The Israel Air Force plans to purchase a second squadron of F-35 Joint Strike Fighters during the upcoming IDF multi-year procurement plan that is currently under review within the General Staff.
Last October, Israel purchased its first squadron of 20 F-35s in a $2.75 billion deal. The aircraft are manufactured by Lockheed Martin and are expected to begin arriving in Israel in late 2016- early 2017.
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The fifth-generation stealth F-35 is purported to be one of the most advanced fighter jets in the world with the ability to fly undetected in enemy territory. Its uniqueness stems not only from its stealth capabilities but also due to its integrated sensor suite which provides pilots with unprecedented situational awareness and enables the sharing of information between the various aircraft.
The second contract would likely be of a similar number of aircraft and could mean – depending on when the second deal is signed – that the IAF could have 40 operational aircraft by the end of the decade.
The requirement for new aircraft is underscored by developments in the region and particularly the military buildup in the region. Last week, for example, Iraq announced plans to purchase 36 F-16 fighter jets from the United States, a decision that raised eyebrows in Israel.
The IAF plans to start sending pilots to the US in 2016 to begin training on the F-35 together with American pilots who will by then have received the aircraft. This way, when the planes are delivered to Israel later that year or in the beginning of 2017, the IAF will be able to use them fairly quickly in operations.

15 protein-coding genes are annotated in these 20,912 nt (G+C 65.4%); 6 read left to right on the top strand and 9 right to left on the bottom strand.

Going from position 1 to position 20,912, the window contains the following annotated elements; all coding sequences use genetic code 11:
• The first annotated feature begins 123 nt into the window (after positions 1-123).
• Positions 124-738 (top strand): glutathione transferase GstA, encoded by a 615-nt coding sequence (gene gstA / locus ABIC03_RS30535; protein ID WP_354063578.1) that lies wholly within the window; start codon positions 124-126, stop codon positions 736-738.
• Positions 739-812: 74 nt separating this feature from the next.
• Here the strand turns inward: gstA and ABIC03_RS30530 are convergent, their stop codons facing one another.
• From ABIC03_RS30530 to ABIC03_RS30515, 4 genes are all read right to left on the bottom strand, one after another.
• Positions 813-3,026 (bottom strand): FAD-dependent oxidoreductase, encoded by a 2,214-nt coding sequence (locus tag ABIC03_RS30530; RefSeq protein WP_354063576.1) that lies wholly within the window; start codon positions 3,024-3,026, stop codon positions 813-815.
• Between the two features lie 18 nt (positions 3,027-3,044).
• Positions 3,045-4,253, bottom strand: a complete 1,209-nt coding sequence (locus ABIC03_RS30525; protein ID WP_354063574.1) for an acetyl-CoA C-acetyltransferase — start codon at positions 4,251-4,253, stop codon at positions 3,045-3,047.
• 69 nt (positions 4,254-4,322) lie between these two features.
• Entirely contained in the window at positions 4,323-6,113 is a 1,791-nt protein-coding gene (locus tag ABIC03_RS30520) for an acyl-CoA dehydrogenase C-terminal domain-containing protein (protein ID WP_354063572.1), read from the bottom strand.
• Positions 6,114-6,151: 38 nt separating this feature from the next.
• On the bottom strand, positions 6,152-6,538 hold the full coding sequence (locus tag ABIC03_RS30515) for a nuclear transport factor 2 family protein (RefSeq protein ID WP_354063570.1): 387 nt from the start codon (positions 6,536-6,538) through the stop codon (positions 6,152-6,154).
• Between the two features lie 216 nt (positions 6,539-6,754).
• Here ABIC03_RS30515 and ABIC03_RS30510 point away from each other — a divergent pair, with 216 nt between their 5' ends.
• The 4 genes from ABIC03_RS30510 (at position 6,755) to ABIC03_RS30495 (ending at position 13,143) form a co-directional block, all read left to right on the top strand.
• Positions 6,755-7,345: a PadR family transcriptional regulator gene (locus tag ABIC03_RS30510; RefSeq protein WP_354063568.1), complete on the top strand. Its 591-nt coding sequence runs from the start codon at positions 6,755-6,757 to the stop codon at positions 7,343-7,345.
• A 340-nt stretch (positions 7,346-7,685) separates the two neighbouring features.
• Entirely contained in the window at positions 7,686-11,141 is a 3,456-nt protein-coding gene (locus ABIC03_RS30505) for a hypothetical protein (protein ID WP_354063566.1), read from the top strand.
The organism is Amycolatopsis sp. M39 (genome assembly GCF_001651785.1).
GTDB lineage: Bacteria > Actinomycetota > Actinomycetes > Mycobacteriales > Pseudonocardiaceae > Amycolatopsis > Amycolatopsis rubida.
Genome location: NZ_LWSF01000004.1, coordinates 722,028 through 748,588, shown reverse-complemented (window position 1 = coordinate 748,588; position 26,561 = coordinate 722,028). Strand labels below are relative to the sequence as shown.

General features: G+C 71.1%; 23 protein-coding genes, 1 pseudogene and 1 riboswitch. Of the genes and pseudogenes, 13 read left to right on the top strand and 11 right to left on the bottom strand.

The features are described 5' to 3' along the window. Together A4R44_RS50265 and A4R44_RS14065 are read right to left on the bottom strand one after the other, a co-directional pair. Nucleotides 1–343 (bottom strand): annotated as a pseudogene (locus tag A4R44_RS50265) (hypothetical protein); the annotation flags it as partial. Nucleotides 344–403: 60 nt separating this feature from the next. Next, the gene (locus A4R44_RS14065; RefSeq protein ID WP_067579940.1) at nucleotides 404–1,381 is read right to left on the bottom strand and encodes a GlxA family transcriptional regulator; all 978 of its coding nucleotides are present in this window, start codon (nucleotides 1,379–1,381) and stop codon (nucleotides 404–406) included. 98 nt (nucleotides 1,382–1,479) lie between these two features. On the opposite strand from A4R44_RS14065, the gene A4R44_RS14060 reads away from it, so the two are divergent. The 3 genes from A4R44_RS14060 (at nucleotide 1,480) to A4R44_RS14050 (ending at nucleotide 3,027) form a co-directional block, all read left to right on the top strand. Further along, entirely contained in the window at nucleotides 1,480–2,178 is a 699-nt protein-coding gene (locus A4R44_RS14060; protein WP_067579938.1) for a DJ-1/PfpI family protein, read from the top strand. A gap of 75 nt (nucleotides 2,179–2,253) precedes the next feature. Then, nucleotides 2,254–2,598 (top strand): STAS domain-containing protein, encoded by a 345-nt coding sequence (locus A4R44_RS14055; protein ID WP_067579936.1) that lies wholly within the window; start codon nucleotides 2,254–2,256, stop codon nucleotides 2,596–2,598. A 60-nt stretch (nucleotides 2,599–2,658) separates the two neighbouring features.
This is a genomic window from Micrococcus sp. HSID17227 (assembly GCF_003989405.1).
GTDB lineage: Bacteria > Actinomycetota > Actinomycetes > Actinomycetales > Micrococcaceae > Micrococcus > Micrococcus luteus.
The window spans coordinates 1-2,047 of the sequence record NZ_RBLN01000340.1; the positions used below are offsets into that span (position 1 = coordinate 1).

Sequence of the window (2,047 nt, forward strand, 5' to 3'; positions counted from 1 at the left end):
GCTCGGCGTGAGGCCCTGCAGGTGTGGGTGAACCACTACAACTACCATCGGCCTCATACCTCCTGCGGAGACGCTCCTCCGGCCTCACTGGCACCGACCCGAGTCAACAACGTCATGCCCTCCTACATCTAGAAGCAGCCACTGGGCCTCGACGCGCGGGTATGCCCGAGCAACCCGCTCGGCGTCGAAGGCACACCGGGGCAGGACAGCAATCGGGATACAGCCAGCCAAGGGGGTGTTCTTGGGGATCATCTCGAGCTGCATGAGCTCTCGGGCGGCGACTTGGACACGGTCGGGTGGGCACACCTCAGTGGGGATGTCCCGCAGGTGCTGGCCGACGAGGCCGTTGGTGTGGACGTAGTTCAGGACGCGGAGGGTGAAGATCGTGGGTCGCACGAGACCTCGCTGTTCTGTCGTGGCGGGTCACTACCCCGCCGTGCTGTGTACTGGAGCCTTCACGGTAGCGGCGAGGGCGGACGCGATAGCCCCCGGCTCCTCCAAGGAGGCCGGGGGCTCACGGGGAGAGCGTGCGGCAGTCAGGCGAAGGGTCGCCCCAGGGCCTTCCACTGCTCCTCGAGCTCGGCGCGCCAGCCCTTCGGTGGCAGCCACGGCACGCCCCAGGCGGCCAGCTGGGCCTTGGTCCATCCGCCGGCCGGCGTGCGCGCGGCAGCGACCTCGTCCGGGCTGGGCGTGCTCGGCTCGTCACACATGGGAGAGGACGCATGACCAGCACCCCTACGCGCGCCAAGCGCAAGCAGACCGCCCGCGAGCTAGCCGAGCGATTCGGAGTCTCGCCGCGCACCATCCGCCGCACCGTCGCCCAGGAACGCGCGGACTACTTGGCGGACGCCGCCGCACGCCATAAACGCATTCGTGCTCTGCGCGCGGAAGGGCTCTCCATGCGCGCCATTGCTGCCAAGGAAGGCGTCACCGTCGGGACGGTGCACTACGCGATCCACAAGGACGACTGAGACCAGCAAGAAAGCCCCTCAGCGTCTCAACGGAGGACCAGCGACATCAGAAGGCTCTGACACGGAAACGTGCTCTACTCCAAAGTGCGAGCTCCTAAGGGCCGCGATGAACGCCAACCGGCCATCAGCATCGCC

The IAF recently dispatched two officers to the US where they are working together with the Pentagon on configuring the F-35 for Israel. The officers will work together with the Pentagon and Lockheed Martin on issues involving the integration of Israeli technology into the fighter jet.
IAF officers said on Sunday that they did not anticipate that the delivery date for the F-35 would slip beyond 2017. If it did, the IAF will need to consider purchasing a gap filler for the period. In the past, the IAF had considered purchasing additional F-15s to fill the gap that would be created in the event that the JSF program is further delayed.
In related news, the IDF General Staff recently approved a new
operational doctrine for how to jointly operate its growing number of
missile defense systems in a future conflict when Israeli airspace will
be crowded with aircraft, enemy missiles and interceptors.
Under the new doctrine, the IAF has regulated specific flight areas and
altitudes for aircraft and has developed new command-and-control systems
which fuse data obtained from ground and airborne sensors to provide
missile defense operators with an accurate picture of Israel’s skies.
Israel currently operates the Iron Dome counter-rocket system designed
to intercept short-range rockets and the Arrow-2 missile defense system
designed to protect Israel from long-range ballistic missiles. Under
development are the David’s Sling for medium-range missiles and the
Arrow-3 which will serve as Israel’s upper tier defense system.
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